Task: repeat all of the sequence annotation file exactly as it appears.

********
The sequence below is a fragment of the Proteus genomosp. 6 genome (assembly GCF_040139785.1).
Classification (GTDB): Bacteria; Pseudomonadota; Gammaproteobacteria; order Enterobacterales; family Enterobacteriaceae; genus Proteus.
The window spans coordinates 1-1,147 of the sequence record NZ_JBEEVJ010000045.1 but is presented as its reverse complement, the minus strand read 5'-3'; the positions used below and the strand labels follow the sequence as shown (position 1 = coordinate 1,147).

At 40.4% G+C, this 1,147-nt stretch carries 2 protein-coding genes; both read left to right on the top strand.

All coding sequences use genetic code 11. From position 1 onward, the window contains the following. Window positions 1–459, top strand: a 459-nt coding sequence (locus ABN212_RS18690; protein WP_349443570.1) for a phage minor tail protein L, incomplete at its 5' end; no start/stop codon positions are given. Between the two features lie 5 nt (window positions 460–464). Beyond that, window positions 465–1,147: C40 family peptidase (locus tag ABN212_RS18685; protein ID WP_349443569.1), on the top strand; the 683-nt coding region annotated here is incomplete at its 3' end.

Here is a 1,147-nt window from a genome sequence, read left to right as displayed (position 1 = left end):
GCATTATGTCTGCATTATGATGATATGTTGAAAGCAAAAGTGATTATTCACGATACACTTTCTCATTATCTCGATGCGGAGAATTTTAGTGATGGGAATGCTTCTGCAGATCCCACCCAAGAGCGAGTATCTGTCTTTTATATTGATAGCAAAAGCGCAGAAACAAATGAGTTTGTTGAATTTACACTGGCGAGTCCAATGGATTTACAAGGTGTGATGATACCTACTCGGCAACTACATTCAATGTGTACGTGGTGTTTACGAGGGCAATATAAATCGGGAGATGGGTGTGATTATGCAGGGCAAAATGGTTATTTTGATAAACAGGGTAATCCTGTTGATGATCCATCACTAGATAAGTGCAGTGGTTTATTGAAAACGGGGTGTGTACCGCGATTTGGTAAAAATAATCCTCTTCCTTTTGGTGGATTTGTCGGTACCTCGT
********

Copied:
The sequence below is a fragment of the Proteus genomosp. 6 genome (assembly GCF_040139785.1).
Classification (GTDB): Bacteria; Pseudomonadota; Gammaproteobacteria; order Enterobacterales; family Enterobacteriaceae; genus Proteus.
The window spans coordinates 1-1,147 of the sequence record NZ_JBEEVJ010000045.1 but is presented as its reverse complement, the minus strand read 5'-3'; the positions used below and the strand labels follow the sequence as shown (position 1 = coordinate 1,147).

At 40.4% G+C, this 1,147-nt stretch carries 2 protein-coding genes; both read left to right on the top strand.

All coding sequences use genetic code 11. From position 1 onward, the window contains the following. Window positions 1–459, top strand: a 459-nt coding sequence (locus ABN212_RS18690; protein WP_349443570.1) for a phage minor tail protein L, incomplete at its 5' end; no start/stop codon positions are given. Between the two features lie 5 nt (window positions 460–464). Beyond that, window positions 465–1,147: C40 family peptidase (locus tag ABN212_RS18685; protein ID WP_349443569.1), on the top strand; the 683-nt coding region annotated here is incomplete at its 3' end.

Here is a 1,147-nt window from a genome sequence, read left to right as displayed (position 1 = left end):
GCATTATGTCTGCATTATGATGATATGTTGAAAGCAAAAGTGATTATTCACGATACACTTTCTCATTATCTCGATGCGGAGAATTTTAGTGATGGGAATGCTTCTGCAGATCCCACCCAAGAGCGAGTATCTGTCTTTTATATTGATAGCAAAAGCGCAGAAACAAATGAGTTTGTTGAATTTACACTGGCGAGTCCAATGGATTTACAAGGTGTGATGATACCTACTCGGCAACTACATTCAATGTGTACGTGGTGTTTACGAGGGCAATATAAATCGGGAGATGGGTGTGATTATGCAGGGCAAAATGGTTATTTTGATAAACAGGGTAATCCTGTTGATGATCCATCACTAGATAAGTGCAGTGGTTTATTGAAAACGGGGTGTGTACCGCGATTTGGTAAAAATAATCCTCTTCCTTTTGGTGGATTTGTCGGTACCTCGT